Before I get to the topic of this post, I want to mention a few things:
- This post is a test post. I wrote it to try a few things regarding this website, not because its content is really interesting.
- This post only applies to this website in its current state (see release and update dates above). It may be entirely obsolete when you read this.
With that out of the way, let's get going!
If you have used this website both on a mobile and a desktop device, you may have noticed that it changes its look to fit the devices size. This is called responsive (web) design, and while important, not particularly impressive in the modern web.
One part that is majorly affected by this is the navigation. On a big screen, you will find that all the links are directly in the header. On a small screen they are hidden behind a hamburger menu. The same also applies to the desktops side bar, which is hidden behind the arrow button in the mobile versions header.
When you open either of these on a small screen, they will take up the entire screen. As you would expect, you can no longer interact with the content behind the menu. And you would be forgiven if you thought the browser does this automatically.
Sadly, in reality, the website author needs to remember to implement this. So in this post I want to explain how I did it.
How the menus work
However, first we need to talk about how the menus work.
Basically, we have a checkbox, a label for it and a
<div> with our menu content. We make the
checkbox and the menu invisible. If the checkbox is checked (the user clicked on the label), we
make the menu visible again.
Here is a small code example:
1 2 Toggle Button 3 Some Content
With our knowledge of the menus functionality from above, we can now set out to solve the problem at hand.
Basically, we just need to test if either of the checkboxes is checked and, if so, disable scrolling
The following code resembles the functionality of my first implementation. However, I made it a bit more organized, so I can easily highlight the changes later on.
At first glance, this seems to work quite well. However, there is a catch.
The header of this website stays fixed to the top of your screen on almost all devices. However, on a vertically small device (like a smartphone in landscape mode) it remains at the top of the page instead. This causes a problem.
With the code above, if a user open a menu in portrait mode and then changes their phone to landscape, they will be left without a way to close it. Here a screenshot of how it looks like on my Google Pixel 5:
On my site, I use
for this, which also requires me to set
In the following snippet, the changes compared to earlier are highlighted.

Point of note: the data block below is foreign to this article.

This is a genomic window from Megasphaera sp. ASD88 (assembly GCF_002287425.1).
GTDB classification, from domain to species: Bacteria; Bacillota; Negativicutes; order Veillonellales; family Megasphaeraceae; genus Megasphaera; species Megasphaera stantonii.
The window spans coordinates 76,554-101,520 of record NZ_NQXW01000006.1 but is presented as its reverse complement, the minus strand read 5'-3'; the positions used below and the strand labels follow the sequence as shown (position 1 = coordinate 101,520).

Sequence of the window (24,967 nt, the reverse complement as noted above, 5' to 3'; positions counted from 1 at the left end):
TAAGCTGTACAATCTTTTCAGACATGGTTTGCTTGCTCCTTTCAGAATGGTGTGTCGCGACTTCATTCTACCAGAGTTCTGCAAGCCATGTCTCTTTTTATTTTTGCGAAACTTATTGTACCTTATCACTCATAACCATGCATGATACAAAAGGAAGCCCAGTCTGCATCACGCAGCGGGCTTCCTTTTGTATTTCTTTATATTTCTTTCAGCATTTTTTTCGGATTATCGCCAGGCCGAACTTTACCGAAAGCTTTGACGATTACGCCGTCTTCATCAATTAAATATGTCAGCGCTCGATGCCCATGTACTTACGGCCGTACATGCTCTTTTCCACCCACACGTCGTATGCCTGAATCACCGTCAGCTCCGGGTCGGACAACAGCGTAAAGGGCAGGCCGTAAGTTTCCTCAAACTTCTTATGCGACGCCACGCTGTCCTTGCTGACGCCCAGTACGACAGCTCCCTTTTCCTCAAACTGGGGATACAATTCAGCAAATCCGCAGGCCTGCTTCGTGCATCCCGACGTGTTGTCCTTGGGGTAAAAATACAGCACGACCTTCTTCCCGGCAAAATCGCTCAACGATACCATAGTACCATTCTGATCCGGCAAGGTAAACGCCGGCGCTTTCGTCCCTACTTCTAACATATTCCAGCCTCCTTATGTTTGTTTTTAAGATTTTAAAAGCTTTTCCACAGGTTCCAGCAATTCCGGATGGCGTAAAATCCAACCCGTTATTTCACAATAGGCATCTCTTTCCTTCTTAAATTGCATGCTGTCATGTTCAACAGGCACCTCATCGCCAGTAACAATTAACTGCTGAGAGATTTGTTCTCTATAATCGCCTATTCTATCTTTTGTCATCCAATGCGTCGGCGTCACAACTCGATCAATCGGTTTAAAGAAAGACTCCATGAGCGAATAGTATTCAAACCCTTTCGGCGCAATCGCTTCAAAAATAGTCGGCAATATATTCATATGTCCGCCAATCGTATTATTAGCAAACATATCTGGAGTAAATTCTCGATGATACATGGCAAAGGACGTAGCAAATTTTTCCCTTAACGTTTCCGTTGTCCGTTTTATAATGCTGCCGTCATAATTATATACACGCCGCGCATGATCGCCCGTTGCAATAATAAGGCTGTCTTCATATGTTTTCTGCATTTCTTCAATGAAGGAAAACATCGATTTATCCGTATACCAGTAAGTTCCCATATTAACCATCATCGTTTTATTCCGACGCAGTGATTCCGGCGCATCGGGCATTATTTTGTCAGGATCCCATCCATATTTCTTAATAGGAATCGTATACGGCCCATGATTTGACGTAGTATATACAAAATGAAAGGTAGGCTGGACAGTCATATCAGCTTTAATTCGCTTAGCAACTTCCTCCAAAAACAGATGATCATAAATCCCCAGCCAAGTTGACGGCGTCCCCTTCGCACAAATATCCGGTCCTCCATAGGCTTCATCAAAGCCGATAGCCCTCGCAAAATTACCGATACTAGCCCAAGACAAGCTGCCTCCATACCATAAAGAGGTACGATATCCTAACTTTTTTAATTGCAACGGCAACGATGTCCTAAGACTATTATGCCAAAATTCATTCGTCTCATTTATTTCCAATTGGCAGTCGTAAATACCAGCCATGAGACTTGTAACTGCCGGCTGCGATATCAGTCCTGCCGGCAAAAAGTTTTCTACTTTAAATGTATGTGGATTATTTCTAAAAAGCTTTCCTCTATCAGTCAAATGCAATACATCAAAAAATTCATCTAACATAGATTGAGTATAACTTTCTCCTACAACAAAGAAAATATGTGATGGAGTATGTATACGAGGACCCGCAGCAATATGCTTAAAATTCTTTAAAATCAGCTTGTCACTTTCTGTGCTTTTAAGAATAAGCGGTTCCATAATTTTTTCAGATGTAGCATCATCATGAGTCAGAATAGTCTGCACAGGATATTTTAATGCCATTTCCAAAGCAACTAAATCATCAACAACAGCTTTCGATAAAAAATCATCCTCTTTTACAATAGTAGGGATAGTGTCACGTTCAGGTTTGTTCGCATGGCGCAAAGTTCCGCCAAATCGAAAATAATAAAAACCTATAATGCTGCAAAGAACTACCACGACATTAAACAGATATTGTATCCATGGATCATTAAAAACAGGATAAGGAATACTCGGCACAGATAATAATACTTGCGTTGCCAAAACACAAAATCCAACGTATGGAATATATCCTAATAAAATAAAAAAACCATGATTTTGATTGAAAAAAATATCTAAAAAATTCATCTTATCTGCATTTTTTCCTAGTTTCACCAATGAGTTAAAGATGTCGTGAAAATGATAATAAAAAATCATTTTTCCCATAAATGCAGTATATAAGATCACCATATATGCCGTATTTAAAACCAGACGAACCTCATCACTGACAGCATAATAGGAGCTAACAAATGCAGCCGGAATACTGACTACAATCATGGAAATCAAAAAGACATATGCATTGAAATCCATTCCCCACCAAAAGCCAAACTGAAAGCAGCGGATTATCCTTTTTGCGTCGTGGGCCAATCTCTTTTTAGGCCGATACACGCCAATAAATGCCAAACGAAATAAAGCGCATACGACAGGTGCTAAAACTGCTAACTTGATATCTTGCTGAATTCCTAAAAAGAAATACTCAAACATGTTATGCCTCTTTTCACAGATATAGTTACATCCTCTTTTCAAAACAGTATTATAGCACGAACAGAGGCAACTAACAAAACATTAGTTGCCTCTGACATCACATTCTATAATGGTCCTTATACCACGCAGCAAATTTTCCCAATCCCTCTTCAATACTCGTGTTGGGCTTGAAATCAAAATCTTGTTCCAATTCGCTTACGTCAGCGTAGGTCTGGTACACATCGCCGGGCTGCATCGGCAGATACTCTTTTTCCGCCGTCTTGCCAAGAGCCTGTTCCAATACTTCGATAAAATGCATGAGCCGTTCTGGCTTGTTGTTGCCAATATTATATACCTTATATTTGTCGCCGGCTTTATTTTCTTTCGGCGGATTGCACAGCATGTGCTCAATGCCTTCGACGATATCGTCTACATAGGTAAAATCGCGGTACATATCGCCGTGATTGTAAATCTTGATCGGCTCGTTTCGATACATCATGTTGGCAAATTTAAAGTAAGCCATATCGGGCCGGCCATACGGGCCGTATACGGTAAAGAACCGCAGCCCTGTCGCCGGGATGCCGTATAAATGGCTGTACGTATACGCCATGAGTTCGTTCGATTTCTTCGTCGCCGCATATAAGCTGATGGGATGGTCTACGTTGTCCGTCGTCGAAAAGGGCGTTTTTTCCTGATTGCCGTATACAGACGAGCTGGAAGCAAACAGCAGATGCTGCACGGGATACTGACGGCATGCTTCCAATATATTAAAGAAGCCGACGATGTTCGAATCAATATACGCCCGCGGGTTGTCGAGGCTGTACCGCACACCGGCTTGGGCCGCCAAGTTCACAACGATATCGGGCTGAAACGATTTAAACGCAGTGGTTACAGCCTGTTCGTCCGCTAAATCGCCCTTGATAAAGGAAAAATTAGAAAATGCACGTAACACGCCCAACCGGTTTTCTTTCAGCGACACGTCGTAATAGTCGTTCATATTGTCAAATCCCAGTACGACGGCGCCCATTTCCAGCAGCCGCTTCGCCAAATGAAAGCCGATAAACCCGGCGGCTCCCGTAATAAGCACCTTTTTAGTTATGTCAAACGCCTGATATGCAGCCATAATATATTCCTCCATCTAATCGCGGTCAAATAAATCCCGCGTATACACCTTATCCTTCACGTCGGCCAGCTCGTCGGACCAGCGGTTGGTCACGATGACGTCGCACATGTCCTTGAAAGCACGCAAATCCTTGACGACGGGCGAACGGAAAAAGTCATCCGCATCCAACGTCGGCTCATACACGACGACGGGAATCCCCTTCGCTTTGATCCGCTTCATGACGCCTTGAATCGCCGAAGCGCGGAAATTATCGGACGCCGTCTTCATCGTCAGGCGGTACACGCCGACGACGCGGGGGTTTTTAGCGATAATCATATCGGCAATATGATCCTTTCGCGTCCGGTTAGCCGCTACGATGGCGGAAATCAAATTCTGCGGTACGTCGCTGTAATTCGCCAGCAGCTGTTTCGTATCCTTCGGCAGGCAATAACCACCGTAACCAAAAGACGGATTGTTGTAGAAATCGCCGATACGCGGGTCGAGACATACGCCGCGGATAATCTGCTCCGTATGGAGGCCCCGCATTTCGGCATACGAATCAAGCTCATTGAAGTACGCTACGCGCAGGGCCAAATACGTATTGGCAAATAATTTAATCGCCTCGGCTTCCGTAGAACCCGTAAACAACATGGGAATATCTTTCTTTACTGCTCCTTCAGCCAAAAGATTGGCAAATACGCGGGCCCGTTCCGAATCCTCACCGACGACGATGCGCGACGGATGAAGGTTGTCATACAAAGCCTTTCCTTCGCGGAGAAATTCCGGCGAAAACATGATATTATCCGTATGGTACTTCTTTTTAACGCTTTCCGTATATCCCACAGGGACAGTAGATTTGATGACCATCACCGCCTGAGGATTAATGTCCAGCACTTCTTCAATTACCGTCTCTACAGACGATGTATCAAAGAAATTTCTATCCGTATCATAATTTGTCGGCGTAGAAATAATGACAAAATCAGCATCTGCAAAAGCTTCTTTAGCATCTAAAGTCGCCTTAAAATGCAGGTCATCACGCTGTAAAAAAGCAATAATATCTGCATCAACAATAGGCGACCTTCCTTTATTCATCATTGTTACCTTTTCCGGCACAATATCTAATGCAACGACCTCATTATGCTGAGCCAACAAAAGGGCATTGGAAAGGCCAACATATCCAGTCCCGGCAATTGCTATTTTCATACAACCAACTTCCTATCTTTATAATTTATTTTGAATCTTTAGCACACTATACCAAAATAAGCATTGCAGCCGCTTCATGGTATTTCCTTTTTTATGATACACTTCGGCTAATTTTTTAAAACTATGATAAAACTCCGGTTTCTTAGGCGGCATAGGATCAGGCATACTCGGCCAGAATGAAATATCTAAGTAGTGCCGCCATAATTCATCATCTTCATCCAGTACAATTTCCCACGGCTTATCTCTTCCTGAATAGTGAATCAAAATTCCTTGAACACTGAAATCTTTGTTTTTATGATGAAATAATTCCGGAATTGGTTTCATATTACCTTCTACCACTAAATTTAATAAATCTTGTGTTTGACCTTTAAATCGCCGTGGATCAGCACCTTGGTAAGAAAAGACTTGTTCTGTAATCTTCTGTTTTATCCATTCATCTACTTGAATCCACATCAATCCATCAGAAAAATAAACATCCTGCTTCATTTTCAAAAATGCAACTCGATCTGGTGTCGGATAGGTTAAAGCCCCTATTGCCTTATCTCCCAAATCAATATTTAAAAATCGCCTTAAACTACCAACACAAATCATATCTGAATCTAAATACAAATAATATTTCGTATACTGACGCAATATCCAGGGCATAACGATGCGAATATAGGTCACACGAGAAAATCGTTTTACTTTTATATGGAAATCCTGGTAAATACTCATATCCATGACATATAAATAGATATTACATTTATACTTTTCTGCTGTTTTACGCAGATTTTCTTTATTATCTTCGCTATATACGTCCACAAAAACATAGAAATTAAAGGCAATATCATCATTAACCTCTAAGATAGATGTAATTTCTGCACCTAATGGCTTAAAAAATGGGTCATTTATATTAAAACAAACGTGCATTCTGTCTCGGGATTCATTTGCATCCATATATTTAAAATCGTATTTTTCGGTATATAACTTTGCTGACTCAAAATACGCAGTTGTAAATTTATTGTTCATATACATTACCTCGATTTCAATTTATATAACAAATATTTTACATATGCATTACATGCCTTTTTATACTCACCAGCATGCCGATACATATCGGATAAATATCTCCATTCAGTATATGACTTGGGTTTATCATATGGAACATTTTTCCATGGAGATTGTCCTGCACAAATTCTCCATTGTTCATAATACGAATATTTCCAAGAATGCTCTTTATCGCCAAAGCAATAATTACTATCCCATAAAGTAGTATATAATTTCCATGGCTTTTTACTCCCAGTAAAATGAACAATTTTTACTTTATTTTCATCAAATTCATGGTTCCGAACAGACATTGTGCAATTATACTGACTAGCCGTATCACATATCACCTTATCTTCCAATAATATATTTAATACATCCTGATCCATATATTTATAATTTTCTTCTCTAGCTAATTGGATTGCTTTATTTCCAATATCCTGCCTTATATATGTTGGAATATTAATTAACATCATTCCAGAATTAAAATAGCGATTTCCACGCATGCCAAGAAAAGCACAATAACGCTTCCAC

Perfect! Now the users will always have a way to close the menu.
However, there still is a problem. If somebody opens the website in a small window on a computer, opens a menu and then makes the screen big enough for the desktop navigation, they will no longer be able to close it (since the close button disappeared) and won't be able to scroll either. We need to fix this!
This is the most complicated part. We need to check wether we are in mobile or desktop mode. There
are a few techniques we could use to determine this, like checking
However, I didn't want to specify breakpoints in more than one file, so I decided to rely on a
styled element. This element is
#aside-toggle-closer and it is set to
display: none; when in
To check if this is the case, we first need to use
to get the actual values.
element.style only contains the styling rules specific to an element.
With that, we can check if we are on mobile before locking and unlocking scrolling:
All we now have left to do is to call the function we just wrote. We need to call it on three different occasions:
- when the page is opened,
- when the window is resized and
- when one of the menus is opened or closed.
We can write a function to do this:
Now we just need to call this function when the page is loaded:
1 if document.readyState != "loading"
While this scroll locking functionality is quite easy to implement, as you have seen, I still dislike it.
this website I couldn't implement without it, which annoys me considerably. It also means that I
have to include
script-src: 'self' in my
Content Security Policy.
So I tried to find a CSS based alternative. And happy me I found one:
:has(). This should make it possible to
write CSS like this:
Now you might be confused. If there is a CSS solution, why did I write this post at all? Well, if
you read the linked page to the end, you'll find that currently no browser supports
honestly seemed like a bad joke when I noticed that.
With that said, have a nice day!